News | Police violence from Ferguson to Palestine

Panelists note similarities in police behaviour, resistance tactics

A panel titled “Racial Profiling & Police Brutality from Ferguson to Palestine” kicked off this year’s Israeli Apartheid Week.

Held on March 10 and organized by the Centre for Gender Advocacy as part of its Thick Skin event series on race, gender, and political resistance, the panel discussed the connections between police violence in Palestine and in Canada and the U.S..

This was done by inviting the unique perspectives of three activists – Nargess Mustapha, activist from the Montréal-Nord Républik collective; Ahmad Abuznaid, a co-founder of the Miami-based Dream Defenders; and Cherrell Brown, from the juvenile and criminal justice advocacy organization Justice League NYC.

Two of the event’s organizers, Talia Joundi, a law student at McGill, and Maya Rolbin-Ghanie, from the Centre for Gender Advocacy, introduced the event and explained the importance of drawing parallels between these different experiences.

Joundi noted that “making the connection to people in North America is important to make the lived reality of Palestinians more understandable.”

Rolbin-Ghanie added, “We are by no means saying the struggle is the same – the differences need to be respected. But there are definitely parallels between who the police is profiling and what kinds of colonial mentality are produced by the police in general.”

As the audience filled the Moot Court room in Chancellor Day Hall, some were excited to learn practical skills.

“I came to increase my knowledge of racial profiling and get some tactics to apply to my own life,” explained U1 Biology student Alice Salim.

Others came out of curiosity. “I was in Ferguson in the fall, and saw the early solidarity with Palestinians,” explained Julie Norman, professor in the Department of Political Science, whose research focuses in part on prisoner resistance and prison and detention policies in Palestine.

“Though they are different contexts, there are definitely similar situations in terms of mass arrests, mass incarceration, profiling certain populations, difficult interrogation tactics, and the pressure to confess for a lighter sentence. All these things are very similar,” commented Norman.
Mustapha, speaking in French with live translation, began by discussing the difficult realities faced by Montreal North residents, saying that “police harassment and racial profiling [are] a part of everyday life.”

Mustapha next discussed how the murder of Freddy Villanueva in 2008 – who was shot by Service de police de la Ville de Montréal (SPVM) officer Jean-Loup Lapointe, who confronted Villenueva and his friends as they were playing dice in Parc Henri-Bourassa – was an example of the worst of the SPVM’s practice of profiling in minority communities.

“In 2010, the internal SPVM report by criminologist Mathieu Charest, which La Presse acquired, showed how common [racial profiling] is,” said Mustapha. “Since 2001, identity checks in Montreal North had gone up by 126 per cent. In 2006 and 2007, 30 to 40 per cent of young black men were being stopped and frisked, while non-racialized Montrealers were stopped and frisked at a rate of 5 per cent.”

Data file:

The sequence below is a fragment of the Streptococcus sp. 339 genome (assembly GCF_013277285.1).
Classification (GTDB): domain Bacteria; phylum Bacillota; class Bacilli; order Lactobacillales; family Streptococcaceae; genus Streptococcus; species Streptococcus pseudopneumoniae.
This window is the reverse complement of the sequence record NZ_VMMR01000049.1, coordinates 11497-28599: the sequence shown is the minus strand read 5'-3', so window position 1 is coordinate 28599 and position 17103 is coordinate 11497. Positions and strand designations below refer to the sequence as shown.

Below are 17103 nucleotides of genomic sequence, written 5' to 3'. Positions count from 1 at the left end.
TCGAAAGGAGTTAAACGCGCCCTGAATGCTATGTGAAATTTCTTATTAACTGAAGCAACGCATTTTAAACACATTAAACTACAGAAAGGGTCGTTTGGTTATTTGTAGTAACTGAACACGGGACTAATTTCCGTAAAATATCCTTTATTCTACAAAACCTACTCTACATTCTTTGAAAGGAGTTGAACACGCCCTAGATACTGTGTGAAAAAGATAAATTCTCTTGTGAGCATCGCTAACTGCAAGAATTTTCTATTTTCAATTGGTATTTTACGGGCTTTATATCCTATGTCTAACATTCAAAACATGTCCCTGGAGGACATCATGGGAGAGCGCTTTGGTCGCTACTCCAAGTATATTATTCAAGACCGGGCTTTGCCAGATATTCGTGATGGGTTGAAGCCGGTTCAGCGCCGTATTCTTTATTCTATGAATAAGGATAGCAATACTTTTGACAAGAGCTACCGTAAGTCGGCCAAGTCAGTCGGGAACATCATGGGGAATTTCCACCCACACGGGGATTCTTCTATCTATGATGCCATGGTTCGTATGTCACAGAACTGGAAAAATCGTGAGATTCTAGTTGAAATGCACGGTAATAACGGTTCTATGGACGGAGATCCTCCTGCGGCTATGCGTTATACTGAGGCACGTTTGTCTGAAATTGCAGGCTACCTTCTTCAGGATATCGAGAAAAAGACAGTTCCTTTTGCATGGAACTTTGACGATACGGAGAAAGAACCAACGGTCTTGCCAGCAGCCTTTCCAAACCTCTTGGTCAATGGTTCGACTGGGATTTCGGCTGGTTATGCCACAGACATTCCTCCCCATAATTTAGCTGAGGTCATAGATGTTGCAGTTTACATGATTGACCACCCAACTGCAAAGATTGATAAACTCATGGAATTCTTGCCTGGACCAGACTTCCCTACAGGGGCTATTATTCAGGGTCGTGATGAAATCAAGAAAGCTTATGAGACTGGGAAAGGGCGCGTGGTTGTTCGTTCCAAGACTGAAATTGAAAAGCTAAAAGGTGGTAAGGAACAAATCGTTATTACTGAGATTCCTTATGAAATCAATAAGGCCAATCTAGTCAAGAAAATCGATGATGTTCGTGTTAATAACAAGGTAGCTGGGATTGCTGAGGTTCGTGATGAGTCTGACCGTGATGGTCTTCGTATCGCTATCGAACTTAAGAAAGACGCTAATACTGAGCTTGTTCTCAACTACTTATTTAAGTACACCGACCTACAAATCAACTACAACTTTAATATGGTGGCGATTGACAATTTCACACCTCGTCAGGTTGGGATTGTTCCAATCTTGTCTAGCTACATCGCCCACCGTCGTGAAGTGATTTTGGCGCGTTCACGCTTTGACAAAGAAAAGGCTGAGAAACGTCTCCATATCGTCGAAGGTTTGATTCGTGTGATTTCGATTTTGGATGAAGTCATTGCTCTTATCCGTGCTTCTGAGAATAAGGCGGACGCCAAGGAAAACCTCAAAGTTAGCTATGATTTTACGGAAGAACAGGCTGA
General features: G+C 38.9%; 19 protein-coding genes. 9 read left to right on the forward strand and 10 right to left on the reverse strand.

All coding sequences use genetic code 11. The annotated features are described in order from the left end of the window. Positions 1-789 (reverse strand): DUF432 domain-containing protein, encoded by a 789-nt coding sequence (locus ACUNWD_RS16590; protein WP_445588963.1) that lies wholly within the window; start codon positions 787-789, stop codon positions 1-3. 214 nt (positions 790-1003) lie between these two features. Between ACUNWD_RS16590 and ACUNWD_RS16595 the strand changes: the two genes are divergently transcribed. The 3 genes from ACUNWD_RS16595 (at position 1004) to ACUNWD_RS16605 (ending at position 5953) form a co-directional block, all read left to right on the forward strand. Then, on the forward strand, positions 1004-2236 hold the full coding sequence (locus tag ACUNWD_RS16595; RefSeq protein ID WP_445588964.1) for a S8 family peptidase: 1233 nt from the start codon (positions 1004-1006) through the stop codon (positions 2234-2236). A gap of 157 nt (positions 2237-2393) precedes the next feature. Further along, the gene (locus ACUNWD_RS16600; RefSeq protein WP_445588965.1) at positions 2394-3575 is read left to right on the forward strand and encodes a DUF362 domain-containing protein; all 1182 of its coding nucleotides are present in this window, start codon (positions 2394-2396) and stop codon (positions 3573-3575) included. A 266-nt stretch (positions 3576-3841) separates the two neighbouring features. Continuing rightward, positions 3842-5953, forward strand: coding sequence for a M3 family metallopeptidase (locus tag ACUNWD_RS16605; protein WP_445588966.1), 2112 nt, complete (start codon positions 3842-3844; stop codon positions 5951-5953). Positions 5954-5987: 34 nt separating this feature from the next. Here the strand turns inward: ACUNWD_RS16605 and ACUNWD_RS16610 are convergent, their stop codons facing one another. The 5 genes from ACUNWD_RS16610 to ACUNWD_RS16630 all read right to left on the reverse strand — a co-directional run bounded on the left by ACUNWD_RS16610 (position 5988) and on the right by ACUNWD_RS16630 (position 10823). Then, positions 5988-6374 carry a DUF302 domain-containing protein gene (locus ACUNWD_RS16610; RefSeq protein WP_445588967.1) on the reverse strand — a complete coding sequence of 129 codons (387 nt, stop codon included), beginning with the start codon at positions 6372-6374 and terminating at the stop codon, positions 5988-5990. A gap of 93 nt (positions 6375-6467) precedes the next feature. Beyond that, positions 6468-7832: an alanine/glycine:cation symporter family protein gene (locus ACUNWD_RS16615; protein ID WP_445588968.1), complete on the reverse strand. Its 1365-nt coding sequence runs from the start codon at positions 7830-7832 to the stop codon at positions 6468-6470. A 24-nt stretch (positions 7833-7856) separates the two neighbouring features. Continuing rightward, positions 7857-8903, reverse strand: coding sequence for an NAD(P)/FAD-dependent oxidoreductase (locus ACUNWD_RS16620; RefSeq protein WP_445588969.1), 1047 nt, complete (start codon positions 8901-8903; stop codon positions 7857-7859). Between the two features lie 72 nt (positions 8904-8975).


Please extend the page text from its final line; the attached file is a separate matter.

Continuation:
Brown spoke next, discussing state violence by sharing stories from a recent trip to Palestine with members of Black Lives Matter – a movement dedicated to combatting racist police violence against black people – and emphasizing the power of social media in sharing tactics.

“That’s the beauty of social media, we have people in another country [who] some folks in Ferguson [have] never heard of, but these are the people tweeting us and telling us how to survive this occupation right now, [with advice like] ‘walk with the wind and not against it,’ or ‘use milk of magnesia and not water when tear-gassed,’” Brown explained.

Having witnessed police brutality and profiling in Palestine firsthand, Brown stressed, “We have to imagine safety and security for ourselves. […] We must imagine something entirely different for ourselves and our children. It will probably be our greatest art project – to imagine a truly liberated world, outside of the scope, definitions, and parameters given to us by our oppressors.”

Next, Abuznaid shared his personal story of returning to Palestine, his birthplace, and rediscovering his roots after a childhood in the U.S..

“At Ben Gurion airport, I was seven years old, and we were taken to a back room where myself and my mother were strip-searched,” Abuznaid recalled. “There were guns and military soldiers everywhere. Immediately, alarms went off in my head that something was not right.”

A lively question and answer period followed, covering the problem of charismatic male leaders in movements, attitudes toward violent resistance, and the on-campus mobilization for the Boycott, Divestment and Sanctions (BDS) movement, which aims to increase pressures on Israel to end its occupation of Palestinian territory.

After a standing ovation at the event’s conclusion, one student, beaming, told The Daily, “It was absolutely amazing. I loved it.”


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